The War on Addiction Comes Home - Page 2

By Jeff Forester 11/10/11

Combat veterans with PTSD and Traumatic Brain Injuries are suffering from skyrocketing rates of addiction, alcoholism and suicide. Thirty-five years after Vietnam, is America creating another lost generation?

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A Pew Research report published on October 5th, 2011 supports Meshad's point. While over 90% of veterans are proud of their service, 44% report they have had difficulties readjusting to civilian life, 37% say they have suffered PTSD (whether or not formally diagnosed), 48% felt strains in family relationships, and 47% frequently feel irritable or angry.

The report states, “Among all post-9/11 veterans who report having had traumatic experiences during their time in the military, 72% say they have had flashbacks, repeated distressing memories or recurring dreams of those incidents. Among post-9/11 combat veterans, the share is slightly higher—75% of those who say they had traumatic experiences while they were in the service also say they've had flashbacks or nightmares related to those incidents.”

“The military is issuing prescription meds like anti-anxiety and pain medications to troops in combat to keep them from breaking down.”

In 2008, the New York Times reported that Iraq and Afghanistan veterans had committed 121 homicides, but most of the crimes were related to drugs and alcohol; one in four veterans between the ages of 18 and 25 met the criteria for a substance abuse disorder, and 18 veterans a day commit suicide in the United States—a casualty rate that will continue long after the wars end. The Rand study estimated that returning veterans with PTSD and depression will cost the nation as much as $6.2 billion in the two years following deployment.

But the addiction and alcohol issues are not only due to PTSD. Says Hunter, “The military is issuing prescription meds like anti-anxiety and pain medications to troops in combat to keep them from breaking down—and to keep them functioning.” Psychologists are unsure of the impact, but some suggest that by using drugs to keep soldiers functioning who have already been exposed to multiple traumatic events they continue to be exposed when they would otherwise have broken down.

“We've got medicated soldiers fighting because that's all the military has got,” says Meshad. “They have to recycle the soldiers back to the battlefield.” Soldiers with battle wounds are given Oxycontin and fentynal. “Pain medications are a big deal,” Hunter reports. “Vets get addicted and then their prescription ends and they have go out and get it illegally.”

The VA, to its credit, has far better services for soldiers suffering from PTSD than it did for Vietnam era veterans. Yet despite the improvements, the VA is a vast bureaucracy facing a flood of mental health issues. Funding for veterans services requires annual appropriations from Congress, making the survival of vets' programs a constant political football. The biggest problem is that soldiers with PTSD don't go into the VA and ask for help.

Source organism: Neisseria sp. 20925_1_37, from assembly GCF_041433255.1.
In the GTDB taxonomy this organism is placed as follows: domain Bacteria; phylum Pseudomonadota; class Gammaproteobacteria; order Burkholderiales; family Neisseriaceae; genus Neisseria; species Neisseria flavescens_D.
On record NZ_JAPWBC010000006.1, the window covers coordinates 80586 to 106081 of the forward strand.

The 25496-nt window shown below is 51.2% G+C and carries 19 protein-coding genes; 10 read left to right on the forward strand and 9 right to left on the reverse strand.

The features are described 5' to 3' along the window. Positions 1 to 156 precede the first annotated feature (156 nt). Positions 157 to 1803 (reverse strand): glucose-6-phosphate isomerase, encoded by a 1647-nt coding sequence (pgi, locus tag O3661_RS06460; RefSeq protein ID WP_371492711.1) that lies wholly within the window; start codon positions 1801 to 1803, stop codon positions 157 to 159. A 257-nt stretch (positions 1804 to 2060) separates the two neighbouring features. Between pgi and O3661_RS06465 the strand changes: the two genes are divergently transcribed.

First Sergeant Hector Matascastillo lost his family and went to jail after having his flashback. Still, he resisted the idea that he was suffering from a mental health disease.

“The stigma is still very much out there,” he says about seeking help. “As I was realizing that I was not well, I thought if I can't handle this, my superior won't move me forward.” He pauses. “The quick, easy way to deal with flashbacks was to numb it by drinking or even 'Nyquilize' myself so I could sleep.”

One Afghanistan combat veteran interviewed for this article laughs when asked about the idea of a soldier asking for help. “Right, a guy admit he's weak,” he says. “They'd be on him like jackals.”

So the soldiers won't talk to caseworkers, psychologists, or even writers for The Fix. But PTSD, alcoholism and addiction are family diseases, and the wives do talk—but only off the record, and even then only through the relative anonymity of the Internet. Sites like, a non-profit organization dedicated to helping heroes and their families survive and thrive after combat, are avenues of hope for isolated wives and family. When I posted on one site for this story, emails trickled into my inbox. The wives want to talk, but they're guarded, suspicious and maintain anonymity. After all, living with a husband suffering from PTSD is a form of combat in itself, and the disease is contagious.

One woman wrote, “I am glad to contribute as long as none of my personal info is used… I am rarely away from my husband and he doesn't want me talking to anyone about him. My husband was diagnosed with PTSD during his first tour…TBI during his 2nd tour. After he…came home…he was very stand off-ish, going out to our garage…alone…in the middle of the night and just sit in the dark. He started sleepwalking…crazy mood changes…an explosive temper…he is…an almost daily drinker…his mind going 24/7. He wants something to block that even if just for a short time.”

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Jeff Forester is a writer in Minnesota. His book, Forest for the Trees: How Humans Shaped the North Woods, an ecological history of his state's famed Boundary Waters, came out in paperback in 2009. Jeff is the Executive Director of MN Lakes and Rivers Advocates MLR and you can follow him on Twitter.